Positive electrode:

(1) PbO2+NaHSQ4+2 e→PbSO4+Na2SO4+2 OH

Negative electrode:

(2) Zn+2 OH→ZnO+H2O+2 e

When these equations are combined, the overall reaction for the cell is obtained as follows:

(3) PbO2+2 NaHSO4+Zn→PbSO4+Na2SO4+ZnO+H2O

During recharging of the cell, the reactions are reversed. Thus, lead sulfate is oxidized to lead dioxide and zinc oxide is reduced to zinc metal. The emf necessary for charging is supplied by an external power source. The discharge-recharge cycle can be repeated endlessly, thus fulfilling the function of a storage battery.

A particularly difficult challenge in designing new batteries is identifying electrode materials that will undergo electrochemical reactions and still withstand corrosion by the electrolyte. Although theory is helpful in this respect, empirical data are required to prove the effectiveness of materials—both for the electrodes and the electrolyte. One measure of the relative performance of a cell is the open-circuit voltage.

In its choice of electrolyte, the present invention has a decided advantage over the prior art. Instead of using an electrolyte comprising a strong alkali like potassium hydroxide or a strong acid like sulfuric acid, the present invention employs an aqueous solution of a salt. Such an electrolyte is a good ionic conductor but is relatively mild under operating conditions. It therefore avoids problems of electrode corrosion that plague existing batteries.

Notwithstanding the superior performance of the electrolyte of the present invention, there may be a need for better control over the pH of the solution. In this case, a buffering agent may be added to the electrolyte. Such compounds as borates, silicates, and phosphates can be effective in this application. These salts have the added benefit of forming insoluble compounds with the lead and zinc.

The selection of the alkali metal bisulfate for use in the electrolyte is of some interest. In aqueous solutions, sulfuric acid is a strong acid but only for the dissociation of one proton. Thus, a solution of alkali metal bisulfate is acidic but to a lesser extent. Such a solution contains alkali metal ions and bisulfate ions. Solutions of alkali metal sulfates are essentially neutral. The net effect of these phenomena is that the electrolyte is mildly acidic throughout the cycle of a battery.

The electrolyte environment is critical for the electrodes. The positive lead electrode is stable because of the insolubility of lead sulfate. On the other hand, the relatively high electrode potential of zinc indicates that that this metal should dissolve in acids. In fact, that is the case with ordinary zinc that contains impurities. However, pure zinc resists corrosion because of an effect known as over-voltage. Thus, the present invention contemplates the use of high quality zinc in excess of 99.9% for the negative electrode.

The selection of the alkali metal bisulfate for use in the electrolyte is of some interest. Bisulfates of any one of the alkali metals can be used including lithium, sodium, potassium, rubidium, and cesium. As one progresses from lithium to cesium in this series, the electronegativity decreases. This phenomenon will affect the ionic nature of the salts, and therefore can be expected to influence the battery's performance.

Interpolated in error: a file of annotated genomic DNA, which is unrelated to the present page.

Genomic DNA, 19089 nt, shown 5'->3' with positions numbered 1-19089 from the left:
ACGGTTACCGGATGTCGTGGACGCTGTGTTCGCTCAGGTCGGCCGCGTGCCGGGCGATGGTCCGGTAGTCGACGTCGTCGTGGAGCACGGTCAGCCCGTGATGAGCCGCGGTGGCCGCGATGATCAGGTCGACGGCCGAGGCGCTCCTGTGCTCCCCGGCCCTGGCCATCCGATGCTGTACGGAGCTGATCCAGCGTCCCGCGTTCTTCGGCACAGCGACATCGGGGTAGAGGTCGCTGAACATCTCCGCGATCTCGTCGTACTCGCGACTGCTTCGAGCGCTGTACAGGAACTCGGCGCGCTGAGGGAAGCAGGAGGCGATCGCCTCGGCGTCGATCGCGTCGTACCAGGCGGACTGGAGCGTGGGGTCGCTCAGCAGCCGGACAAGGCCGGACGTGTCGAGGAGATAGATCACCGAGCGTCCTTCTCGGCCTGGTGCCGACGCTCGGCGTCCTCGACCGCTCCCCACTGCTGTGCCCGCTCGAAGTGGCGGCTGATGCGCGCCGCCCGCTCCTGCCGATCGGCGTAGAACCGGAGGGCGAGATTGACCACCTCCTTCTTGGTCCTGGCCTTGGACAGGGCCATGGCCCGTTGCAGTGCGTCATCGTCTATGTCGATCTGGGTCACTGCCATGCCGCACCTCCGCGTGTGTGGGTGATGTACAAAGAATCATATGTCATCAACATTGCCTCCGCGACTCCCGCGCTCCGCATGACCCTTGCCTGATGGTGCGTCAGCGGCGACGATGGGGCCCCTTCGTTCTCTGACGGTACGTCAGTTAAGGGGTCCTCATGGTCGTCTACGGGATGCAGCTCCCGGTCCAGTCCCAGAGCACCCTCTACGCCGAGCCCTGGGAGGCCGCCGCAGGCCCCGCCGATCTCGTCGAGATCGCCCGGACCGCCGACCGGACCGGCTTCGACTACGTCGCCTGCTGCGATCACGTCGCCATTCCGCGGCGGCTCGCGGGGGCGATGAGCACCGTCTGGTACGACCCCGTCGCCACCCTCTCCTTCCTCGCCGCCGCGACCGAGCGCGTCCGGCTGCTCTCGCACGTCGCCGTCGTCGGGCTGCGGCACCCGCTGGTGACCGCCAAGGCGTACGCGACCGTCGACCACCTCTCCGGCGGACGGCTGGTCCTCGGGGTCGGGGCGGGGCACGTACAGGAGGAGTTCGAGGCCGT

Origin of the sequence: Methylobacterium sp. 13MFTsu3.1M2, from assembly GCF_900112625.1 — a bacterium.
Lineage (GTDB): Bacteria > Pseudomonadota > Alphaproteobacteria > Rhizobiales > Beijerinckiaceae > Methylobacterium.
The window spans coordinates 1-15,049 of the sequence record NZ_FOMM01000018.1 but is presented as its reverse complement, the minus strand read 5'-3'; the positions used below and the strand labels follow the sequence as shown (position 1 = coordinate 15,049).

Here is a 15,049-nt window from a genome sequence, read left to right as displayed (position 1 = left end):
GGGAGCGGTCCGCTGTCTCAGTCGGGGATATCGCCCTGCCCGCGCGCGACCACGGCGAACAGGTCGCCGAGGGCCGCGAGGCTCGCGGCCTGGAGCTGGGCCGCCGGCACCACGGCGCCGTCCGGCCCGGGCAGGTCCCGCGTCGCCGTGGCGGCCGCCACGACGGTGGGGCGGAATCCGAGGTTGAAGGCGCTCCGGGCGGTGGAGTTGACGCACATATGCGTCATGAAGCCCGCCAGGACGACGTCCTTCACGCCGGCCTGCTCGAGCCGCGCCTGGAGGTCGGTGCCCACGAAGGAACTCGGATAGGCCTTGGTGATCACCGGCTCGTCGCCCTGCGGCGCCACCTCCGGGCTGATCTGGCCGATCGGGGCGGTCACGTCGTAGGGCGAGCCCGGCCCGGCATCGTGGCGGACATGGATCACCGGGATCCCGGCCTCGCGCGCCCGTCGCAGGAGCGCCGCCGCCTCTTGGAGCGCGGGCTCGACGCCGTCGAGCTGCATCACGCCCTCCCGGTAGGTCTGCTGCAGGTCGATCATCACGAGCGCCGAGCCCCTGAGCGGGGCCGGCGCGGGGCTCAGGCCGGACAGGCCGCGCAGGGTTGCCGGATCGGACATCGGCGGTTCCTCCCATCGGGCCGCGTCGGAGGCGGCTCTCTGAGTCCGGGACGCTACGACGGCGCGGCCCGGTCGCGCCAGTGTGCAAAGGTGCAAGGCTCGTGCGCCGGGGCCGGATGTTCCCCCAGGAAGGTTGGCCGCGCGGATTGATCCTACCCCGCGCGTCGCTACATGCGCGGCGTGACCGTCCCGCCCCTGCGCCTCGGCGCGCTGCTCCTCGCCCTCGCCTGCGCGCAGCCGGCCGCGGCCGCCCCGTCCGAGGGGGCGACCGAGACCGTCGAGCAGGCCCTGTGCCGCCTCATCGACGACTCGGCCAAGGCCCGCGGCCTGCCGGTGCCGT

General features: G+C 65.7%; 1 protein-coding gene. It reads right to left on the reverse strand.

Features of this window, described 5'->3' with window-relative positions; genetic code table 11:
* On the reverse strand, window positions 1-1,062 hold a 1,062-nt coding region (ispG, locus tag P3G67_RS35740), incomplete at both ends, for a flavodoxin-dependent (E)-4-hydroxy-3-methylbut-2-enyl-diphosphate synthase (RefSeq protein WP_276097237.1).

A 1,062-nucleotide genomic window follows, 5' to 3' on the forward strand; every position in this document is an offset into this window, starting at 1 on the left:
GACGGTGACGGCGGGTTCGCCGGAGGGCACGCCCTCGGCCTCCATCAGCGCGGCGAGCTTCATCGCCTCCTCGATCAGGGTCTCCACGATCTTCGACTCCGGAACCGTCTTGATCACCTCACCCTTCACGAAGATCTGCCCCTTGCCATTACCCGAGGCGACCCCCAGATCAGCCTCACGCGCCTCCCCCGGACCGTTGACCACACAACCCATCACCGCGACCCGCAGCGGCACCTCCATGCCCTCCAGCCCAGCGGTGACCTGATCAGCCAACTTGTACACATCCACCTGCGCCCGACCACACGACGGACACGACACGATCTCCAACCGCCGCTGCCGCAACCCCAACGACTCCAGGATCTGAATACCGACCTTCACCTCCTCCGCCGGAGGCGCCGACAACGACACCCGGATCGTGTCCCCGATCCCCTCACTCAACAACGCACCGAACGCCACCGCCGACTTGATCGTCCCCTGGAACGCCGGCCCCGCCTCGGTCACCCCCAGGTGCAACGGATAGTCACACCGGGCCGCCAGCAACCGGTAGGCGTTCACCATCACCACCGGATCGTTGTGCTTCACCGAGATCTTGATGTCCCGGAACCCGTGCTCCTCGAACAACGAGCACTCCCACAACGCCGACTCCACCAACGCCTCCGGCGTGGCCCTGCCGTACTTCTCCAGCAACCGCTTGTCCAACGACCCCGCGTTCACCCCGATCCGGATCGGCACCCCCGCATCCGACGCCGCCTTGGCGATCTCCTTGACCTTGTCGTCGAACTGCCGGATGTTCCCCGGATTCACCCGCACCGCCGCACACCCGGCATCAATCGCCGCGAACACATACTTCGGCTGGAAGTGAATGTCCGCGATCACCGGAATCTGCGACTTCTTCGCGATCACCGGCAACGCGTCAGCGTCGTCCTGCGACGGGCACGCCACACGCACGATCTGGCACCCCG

Another factor in considering the choice of alkali metal is the solubility of its bisulfate. For example, the solubility of potassium bisulfate at 0° C. is 36.3 gm. per 100 ml. water, whereas the solubility of sodium bisulfate at the same temperature is 50 gm. Greater solubility has an advantage by aiding the compactness of the battery.

The configuration of a lead-zinc cell of the present invention is not restricted. The distinctive features, however, can be appreciated from a drawing of a prototype as shown in FIG. 1. The cutaway perspective shows the electrodes arranged as flat parallel plates. The lead positive electrodes 1 and the zinc negative electrodes 2 are kept apart by separators 3. These parts are immersed in the electrolyte 4, which is contained in casing 5. This sectional view also shows the electrical leads attached to the electrodes.


(1) A glass jar 4.5 in. high was used for the cell. A plastic divider kept the electrodes apart. The positive electrode was a strip of lead 1.5 in. wide by 5 in. high. The negative electrode was a sheet of zinc 1.75 in. wide by 3.5 in. long, which had been recovered from a dry cell. The electrolyte was prepared by dissolving 48.1 gm. of sodium bisulfate monohydrate, reagent grade in 200 ml. water. After charging the cell for 8 minutes at 3.0 volts, an open circuit potential of 2.65 volts was observed. The cell was discharged, producing a current of 100 milliamps through a flashlight bulb. After repeated cycling, the electrodes showed no corrosion.

(2) The same cell as used in example (1) was employed except the negative electrode comprised a rod of zinc 99.9999 percent (metals basic) pure. The electrolyte was formulated by dissolving 33.0 gm. of potassium bisulfate, 97% in 200 ml. of water. After charging the cell for 11 minutes at 3.0 volts, an open circuit potential of 2.6 volts was observed. At the end of the run, the zinc rod appeared slightly tarnished but otherwise in excellent condition. The lead electrode was also in perfect condition.

While the invention has been described in connection with certain embodiments, it is to be understood that the invention is not to be limited to the disclosed embodiments but, on the contrary, is intended to cover various modifications and equivalent arrangements included within the spirit and scope of the appended claims, which scope is to be accorded the broadest interpretation so as to encompass all such modifications and equivalent structures as is permitted under the law.